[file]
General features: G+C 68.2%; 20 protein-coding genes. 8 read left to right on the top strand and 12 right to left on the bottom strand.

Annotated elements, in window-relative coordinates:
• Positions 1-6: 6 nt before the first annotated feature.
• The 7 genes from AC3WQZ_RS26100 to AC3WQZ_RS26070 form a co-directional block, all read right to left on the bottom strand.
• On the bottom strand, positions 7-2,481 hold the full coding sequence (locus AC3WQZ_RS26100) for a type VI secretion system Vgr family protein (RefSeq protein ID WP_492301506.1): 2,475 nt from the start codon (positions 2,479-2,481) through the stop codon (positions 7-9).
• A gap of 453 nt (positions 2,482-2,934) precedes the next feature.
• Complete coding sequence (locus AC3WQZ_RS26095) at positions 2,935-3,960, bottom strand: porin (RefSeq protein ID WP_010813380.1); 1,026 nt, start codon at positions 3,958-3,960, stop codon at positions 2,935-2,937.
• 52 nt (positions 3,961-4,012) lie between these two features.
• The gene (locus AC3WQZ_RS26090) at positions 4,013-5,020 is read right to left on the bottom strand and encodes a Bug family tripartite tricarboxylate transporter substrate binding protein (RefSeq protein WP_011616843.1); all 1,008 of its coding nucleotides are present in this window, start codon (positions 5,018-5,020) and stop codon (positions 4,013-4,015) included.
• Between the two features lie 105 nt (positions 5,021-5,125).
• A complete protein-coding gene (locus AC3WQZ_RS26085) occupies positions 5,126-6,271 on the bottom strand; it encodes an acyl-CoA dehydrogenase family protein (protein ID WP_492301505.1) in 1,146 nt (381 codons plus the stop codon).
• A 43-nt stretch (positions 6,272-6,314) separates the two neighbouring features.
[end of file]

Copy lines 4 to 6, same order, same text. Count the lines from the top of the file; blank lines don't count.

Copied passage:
• The 7 genes from AC3WQZ_RS26100 to AC3WQZ_RS26070 form a co-directional block, all read right to left on the bottom strand.
• On the bottom strand, positions 7-2,481 hold the full coding sequence (locus AC3WQZ_RS26100) for a type VI secretion system Vgr family protein (RefSeq protein ID WP_492301506.1): 2,475 nt from the start codon (positions 2,479-2,481) through the stop codon (positions 7-9).
• A gap of 453 nt (positions 2,482-2,934) precedes the next feature.